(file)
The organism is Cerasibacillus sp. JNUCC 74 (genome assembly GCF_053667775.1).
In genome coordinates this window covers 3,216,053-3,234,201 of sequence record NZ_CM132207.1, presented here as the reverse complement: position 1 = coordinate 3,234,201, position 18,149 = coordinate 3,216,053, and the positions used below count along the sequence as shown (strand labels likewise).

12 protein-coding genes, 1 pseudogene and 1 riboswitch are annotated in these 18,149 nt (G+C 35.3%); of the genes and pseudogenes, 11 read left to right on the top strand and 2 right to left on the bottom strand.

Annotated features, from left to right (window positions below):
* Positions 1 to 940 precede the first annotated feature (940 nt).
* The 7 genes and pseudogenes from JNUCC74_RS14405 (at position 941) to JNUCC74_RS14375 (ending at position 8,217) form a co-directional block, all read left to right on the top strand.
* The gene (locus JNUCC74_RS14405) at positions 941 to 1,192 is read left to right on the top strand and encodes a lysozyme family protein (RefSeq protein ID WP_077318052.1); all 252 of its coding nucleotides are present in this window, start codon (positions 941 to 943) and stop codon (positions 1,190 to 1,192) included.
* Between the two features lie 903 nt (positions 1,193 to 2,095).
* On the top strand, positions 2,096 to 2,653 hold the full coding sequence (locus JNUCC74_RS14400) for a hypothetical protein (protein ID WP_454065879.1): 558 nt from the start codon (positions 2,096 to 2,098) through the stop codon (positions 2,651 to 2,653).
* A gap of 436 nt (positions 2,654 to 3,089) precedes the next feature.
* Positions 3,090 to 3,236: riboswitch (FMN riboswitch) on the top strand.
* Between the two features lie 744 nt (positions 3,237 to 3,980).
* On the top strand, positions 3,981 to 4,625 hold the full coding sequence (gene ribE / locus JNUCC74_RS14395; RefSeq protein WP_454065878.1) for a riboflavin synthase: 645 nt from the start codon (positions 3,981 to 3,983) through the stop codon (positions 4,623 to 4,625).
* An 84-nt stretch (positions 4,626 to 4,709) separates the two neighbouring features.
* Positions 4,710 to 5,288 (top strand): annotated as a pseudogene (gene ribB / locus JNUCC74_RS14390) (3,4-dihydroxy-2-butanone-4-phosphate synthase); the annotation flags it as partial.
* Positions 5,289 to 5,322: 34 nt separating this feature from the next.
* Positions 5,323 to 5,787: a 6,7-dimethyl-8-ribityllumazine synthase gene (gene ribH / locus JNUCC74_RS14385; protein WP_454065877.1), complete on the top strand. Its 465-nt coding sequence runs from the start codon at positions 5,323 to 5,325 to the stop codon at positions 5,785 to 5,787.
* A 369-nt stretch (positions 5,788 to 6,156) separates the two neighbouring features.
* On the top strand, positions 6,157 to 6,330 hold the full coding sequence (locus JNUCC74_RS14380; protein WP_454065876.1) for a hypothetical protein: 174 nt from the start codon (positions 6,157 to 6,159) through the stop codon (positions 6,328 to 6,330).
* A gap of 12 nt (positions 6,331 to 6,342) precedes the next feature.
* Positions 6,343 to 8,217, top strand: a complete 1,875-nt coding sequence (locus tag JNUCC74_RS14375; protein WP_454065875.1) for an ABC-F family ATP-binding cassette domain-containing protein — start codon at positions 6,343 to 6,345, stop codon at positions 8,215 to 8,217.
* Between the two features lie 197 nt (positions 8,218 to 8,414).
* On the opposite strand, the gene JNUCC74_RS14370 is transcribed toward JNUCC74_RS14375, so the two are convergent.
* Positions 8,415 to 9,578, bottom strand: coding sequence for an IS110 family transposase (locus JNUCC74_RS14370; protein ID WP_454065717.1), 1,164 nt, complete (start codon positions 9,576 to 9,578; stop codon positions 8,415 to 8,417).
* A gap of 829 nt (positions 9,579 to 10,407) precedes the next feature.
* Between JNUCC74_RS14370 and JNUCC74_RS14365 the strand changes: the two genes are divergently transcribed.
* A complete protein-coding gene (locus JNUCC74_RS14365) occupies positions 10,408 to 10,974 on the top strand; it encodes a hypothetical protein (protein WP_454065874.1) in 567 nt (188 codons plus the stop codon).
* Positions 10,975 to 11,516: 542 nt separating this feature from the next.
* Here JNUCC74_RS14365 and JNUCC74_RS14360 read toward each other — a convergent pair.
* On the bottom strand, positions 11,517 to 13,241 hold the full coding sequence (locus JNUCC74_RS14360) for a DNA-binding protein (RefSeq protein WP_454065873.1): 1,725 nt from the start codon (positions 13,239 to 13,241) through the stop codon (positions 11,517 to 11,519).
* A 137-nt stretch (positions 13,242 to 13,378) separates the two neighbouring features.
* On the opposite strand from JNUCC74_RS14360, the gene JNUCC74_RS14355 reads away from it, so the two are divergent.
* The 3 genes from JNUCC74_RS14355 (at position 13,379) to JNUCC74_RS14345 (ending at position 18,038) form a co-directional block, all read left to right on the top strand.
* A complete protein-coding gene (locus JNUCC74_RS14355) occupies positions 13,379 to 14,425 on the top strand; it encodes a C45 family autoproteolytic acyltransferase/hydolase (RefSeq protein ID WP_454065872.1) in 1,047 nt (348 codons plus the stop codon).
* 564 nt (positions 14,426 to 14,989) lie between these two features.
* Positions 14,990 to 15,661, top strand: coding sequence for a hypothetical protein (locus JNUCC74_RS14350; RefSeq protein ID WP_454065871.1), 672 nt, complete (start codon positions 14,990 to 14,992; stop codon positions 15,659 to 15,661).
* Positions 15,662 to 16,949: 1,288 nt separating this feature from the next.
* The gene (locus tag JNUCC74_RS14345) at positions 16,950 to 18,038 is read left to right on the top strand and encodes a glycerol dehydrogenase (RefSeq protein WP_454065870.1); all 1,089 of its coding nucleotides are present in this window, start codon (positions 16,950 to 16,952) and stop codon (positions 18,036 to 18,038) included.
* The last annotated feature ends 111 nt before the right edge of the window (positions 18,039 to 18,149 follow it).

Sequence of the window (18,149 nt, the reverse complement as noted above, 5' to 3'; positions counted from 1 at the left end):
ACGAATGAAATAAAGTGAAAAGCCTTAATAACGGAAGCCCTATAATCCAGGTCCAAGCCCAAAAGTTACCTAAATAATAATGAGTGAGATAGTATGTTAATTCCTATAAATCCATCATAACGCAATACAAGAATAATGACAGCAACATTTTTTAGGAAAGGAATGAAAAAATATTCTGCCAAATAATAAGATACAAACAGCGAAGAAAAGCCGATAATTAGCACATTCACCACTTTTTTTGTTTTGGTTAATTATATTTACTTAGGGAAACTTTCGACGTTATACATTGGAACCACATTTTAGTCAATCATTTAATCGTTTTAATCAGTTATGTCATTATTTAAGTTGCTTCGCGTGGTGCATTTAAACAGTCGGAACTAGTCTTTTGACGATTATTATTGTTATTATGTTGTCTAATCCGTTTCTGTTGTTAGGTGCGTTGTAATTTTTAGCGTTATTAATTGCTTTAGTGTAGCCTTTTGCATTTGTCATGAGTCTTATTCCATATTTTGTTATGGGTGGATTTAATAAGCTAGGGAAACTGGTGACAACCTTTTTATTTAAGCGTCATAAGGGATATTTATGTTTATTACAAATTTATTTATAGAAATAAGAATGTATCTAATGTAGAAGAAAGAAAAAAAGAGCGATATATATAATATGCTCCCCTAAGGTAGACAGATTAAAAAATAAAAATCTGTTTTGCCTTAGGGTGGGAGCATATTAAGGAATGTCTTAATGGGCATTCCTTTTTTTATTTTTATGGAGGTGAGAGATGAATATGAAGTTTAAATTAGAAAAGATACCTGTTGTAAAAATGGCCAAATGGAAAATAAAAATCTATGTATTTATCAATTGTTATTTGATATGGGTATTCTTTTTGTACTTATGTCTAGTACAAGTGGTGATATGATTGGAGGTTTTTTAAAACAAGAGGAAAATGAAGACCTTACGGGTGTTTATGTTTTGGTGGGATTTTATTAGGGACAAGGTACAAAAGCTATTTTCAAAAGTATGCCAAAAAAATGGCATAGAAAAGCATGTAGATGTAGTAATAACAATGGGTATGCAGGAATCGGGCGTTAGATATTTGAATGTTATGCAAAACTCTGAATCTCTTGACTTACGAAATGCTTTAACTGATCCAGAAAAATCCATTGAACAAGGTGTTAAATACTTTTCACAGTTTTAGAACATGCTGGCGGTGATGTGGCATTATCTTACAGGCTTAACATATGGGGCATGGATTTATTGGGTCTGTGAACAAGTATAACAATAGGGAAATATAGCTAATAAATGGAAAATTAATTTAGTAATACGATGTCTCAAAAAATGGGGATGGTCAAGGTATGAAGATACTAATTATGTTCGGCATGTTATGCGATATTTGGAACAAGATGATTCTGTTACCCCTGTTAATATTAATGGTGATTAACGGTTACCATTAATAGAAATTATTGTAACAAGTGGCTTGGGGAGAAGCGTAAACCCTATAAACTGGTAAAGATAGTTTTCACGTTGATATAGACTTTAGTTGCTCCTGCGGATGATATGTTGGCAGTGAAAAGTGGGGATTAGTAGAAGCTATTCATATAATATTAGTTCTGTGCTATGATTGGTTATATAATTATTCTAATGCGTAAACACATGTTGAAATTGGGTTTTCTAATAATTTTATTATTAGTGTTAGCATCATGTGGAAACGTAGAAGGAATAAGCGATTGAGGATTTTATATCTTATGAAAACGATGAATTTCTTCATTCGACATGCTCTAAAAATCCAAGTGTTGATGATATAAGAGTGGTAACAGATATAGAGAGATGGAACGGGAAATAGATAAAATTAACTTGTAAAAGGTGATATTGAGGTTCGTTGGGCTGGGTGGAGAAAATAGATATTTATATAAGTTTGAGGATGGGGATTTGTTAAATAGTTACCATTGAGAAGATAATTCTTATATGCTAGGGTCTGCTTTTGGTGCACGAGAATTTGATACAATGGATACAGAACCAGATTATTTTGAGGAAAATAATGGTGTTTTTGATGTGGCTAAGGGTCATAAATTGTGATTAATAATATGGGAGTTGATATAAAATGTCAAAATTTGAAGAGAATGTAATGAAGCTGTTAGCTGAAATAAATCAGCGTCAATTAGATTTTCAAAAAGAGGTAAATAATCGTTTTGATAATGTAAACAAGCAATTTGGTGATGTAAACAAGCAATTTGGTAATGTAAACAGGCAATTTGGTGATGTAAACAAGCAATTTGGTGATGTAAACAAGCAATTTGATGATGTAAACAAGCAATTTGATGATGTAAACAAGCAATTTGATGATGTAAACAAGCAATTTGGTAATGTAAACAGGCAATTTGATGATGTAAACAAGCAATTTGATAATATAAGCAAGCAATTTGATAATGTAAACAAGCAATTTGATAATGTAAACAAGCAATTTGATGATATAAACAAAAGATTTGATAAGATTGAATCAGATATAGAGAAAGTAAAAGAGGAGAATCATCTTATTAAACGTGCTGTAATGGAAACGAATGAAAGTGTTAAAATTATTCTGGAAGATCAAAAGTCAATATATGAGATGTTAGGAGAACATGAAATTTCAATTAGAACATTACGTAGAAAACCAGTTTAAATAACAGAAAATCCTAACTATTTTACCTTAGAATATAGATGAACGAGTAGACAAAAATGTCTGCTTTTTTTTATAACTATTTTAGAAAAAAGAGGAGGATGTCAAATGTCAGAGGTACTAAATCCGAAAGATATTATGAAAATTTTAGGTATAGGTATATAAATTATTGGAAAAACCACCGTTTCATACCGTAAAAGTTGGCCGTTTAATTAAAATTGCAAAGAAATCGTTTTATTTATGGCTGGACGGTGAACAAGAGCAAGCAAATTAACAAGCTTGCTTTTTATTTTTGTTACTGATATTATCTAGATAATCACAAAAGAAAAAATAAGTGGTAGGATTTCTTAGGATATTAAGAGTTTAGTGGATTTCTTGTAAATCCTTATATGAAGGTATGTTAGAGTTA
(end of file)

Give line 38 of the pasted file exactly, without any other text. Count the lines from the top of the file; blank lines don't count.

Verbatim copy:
* The gene (locus tag JNUCC74_RS14345) at positions 16,950 to 18,038 is read left to right on the top strand and encodes a glycerol dehydrogenase (RefSeq protein WP_454065870.1); all 1,089 of its coding nucleotides are present in this window, start codon (positions 16,950 to 16,952) and stop codon (positions 18,036 to 18,038) included.